The Zero Theorem
Terry Gilliam's first science fiction film since "12 Monkeys" is an inventively designed but oddly inert satire on technology, God and the future of humankind.
I'm getting tired of being angry about the 2004 Presidential election. It is now clear enough that it may have been stolen. The vote totals in Ohio are particularly suspect. Florida in 2000 you know all about. But did you ever seriously focus on Ohio 2004?
You perhaps have vague memories of a controversy about polling machines. And confused voters. And how the chairman of George Bush's Ohio campaign was the Secretary of State, in charge of overseeing the election. And how the state awarded a $100 million contract for voting machines to Diebold, whose chairman attended a strategy session at Bush's Texas ranch, hosted a $1,000-a-plate dinner for Bush in his mansion, and told the press he would do whatever he could to ensure that Bush won Ohio.
You may have missed some details. Such as, that Kenneth Blackwell, the GOP Secretary of State/Campaign Manager decreed (1) that a vote not cast in your precinct would not be counted; (2) that all precinct lines be redrawn; (3) that the new precincts would be explained on the Secretary/Chairman's web site, which unfortunately was six months behind in being updated. Some voters actually found their way to the right place, such as a school gym, but didn't know that as many as four precincts were voting there, so that mathematically three of four were in the wrong lines and voted in the wrong precinct. Of course the Republicans efficiently informed their mailing and e-mail list members of correct voting sites.
These details and others are alleged in a new documentary named "Free for All!," by John Wellington Ennis, who traveled to Ohio in 2006 to see how the gubernatorial election (Blackwell against Democrat Ted Strickland) was going. Turns out it was not going well. In a state newly energized to correct voting irregularities, Blackwell lost to Strickland, winning only 37% of the vote. What a turnaround in two years.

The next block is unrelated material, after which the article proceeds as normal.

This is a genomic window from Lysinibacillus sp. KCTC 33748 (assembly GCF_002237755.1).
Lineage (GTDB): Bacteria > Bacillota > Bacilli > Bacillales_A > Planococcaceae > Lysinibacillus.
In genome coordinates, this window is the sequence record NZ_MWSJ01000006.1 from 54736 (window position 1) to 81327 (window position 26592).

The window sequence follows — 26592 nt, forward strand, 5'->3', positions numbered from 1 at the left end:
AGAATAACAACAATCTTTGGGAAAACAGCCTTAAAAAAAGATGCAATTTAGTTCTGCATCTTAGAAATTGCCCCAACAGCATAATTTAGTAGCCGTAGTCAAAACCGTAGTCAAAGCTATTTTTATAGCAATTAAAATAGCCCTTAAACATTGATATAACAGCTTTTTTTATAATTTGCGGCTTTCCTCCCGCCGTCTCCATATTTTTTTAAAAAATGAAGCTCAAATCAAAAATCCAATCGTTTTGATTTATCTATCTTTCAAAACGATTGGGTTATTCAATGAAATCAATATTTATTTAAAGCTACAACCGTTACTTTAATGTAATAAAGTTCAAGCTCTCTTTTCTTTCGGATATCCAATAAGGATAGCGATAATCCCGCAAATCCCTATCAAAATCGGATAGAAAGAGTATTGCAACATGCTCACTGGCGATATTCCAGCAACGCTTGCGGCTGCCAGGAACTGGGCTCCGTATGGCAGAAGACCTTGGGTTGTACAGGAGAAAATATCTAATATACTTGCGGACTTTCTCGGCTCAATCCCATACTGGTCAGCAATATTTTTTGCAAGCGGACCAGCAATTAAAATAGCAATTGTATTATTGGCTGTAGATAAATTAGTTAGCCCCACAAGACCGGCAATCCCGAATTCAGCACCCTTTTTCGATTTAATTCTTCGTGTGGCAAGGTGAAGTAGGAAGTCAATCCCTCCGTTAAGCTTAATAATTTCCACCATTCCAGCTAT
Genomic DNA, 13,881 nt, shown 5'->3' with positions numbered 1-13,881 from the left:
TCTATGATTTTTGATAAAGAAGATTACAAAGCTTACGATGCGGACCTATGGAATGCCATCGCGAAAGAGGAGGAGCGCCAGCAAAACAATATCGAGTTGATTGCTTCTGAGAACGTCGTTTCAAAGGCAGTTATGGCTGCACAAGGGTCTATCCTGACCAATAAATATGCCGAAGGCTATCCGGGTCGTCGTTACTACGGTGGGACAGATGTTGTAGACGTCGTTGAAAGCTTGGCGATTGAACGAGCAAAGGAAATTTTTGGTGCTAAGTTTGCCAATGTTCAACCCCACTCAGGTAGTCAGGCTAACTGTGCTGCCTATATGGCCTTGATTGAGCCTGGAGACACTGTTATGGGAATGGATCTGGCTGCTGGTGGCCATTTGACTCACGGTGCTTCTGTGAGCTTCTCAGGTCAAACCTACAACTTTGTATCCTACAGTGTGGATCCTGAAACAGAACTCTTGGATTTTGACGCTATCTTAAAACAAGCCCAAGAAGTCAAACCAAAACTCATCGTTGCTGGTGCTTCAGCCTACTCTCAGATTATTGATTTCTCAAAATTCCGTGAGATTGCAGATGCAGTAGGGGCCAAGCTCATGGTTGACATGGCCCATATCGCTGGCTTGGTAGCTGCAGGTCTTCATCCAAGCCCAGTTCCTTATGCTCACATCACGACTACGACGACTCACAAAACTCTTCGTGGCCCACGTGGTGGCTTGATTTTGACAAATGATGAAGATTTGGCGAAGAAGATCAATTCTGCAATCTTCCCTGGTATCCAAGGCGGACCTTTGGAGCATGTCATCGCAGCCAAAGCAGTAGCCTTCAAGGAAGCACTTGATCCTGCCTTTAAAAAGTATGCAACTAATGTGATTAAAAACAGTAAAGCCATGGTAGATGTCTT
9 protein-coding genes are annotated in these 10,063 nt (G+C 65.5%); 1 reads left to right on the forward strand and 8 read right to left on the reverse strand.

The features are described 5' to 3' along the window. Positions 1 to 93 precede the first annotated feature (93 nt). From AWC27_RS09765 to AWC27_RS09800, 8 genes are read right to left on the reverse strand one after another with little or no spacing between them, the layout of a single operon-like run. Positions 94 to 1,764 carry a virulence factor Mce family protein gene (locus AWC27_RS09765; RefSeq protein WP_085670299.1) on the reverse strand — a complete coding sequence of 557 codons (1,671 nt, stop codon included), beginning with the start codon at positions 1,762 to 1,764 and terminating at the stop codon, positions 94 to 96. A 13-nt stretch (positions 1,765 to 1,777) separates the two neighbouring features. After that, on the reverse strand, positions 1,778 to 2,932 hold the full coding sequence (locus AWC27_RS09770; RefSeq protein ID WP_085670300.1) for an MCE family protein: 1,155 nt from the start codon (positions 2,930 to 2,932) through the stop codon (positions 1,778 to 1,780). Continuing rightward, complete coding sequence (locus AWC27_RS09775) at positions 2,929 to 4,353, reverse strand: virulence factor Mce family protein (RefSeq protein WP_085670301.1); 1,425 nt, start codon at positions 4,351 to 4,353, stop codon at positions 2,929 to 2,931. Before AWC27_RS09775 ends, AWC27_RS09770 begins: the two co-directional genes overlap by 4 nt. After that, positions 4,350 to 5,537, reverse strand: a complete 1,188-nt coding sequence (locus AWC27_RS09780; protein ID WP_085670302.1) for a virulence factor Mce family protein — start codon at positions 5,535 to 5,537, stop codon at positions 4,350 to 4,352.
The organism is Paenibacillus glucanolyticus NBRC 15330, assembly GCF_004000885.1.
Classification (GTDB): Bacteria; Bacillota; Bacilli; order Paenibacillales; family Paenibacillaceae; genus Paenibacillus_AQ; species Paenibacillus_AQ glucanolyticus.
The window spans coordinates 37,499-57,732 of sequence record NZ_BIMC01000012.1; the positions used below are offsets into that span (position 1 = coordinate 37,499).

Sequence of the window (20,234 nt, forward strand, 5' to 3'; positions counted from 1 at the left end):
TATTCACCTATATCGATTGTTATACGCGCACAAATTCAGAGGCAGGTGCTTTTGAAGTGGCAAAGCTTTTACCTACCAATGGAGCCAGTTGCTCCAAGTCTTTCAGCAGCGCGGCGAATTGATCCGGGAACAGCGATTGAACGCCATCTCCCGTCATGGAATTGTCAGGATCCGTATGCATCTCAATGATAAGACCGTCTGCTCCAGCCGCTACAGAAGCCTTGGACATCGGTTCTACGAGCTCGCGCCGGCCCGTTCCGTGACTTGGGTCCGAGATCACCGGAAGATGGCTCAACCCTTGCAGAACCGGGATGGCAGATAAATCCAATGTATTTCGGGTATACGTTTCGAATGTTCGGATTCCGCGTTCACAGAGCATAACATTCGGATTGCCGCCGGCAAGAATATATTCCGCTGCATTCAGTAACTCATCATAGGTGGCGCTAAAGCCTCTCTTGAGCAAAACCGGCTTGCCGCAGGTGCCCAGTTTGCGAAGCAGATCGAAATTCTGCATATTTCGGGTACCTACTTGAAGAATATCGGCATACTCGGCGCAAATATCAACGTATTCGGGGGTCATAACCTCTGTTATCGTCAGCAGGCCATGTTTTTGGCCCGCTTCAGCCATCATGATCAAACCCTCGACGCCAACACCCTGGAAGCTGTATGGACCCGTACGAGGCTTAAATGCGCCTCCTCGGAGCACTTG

The doc is engrossing, even enraging, but it's only a fair film. It's essentially a narration by Ennis, illustrated with video, stills, news footage, photos and standard talking head interviews. It's doesn't have the visual liveliness of the Michael Moore docs that clearly influenced it. There is too much Ennis, whose I-can't-believe-this tone of voice wears out its welcome. But he has a lot to say. There's no easy way to summarize, so let me quote:
"That the world got the official Ohio election results from a website made by the same web designer smearing Bush's opponent [i.e., by Mike Connell, the man who launched the Swift Boat attacks] wasn't the only suspect thing in election night. The web servers for the election results in Ohio were suddenly moved in the middle of the night...from Ohio to Tennessee. The entire business of reporting these numbers on the web, where media and the rest of America take them from, was being run by this far right partisan web company." The same company hosted Bush's own web site, and gop.com, ohiogop.com, newt.com and so on.
Would you trust an election supervised by Bush's campaign manager, and reported by a site designed by the Swift Boat guy? Strange thing: All the exit polls showed Kerry winning Ohio, but then Bush pulled ahead late in the evening. If Bush had lost Ohio, he would have lost the election.
"Free for All!" has a DVD release date of Oct. 7. Or you can view it for free or download it online, at freeforall.tv
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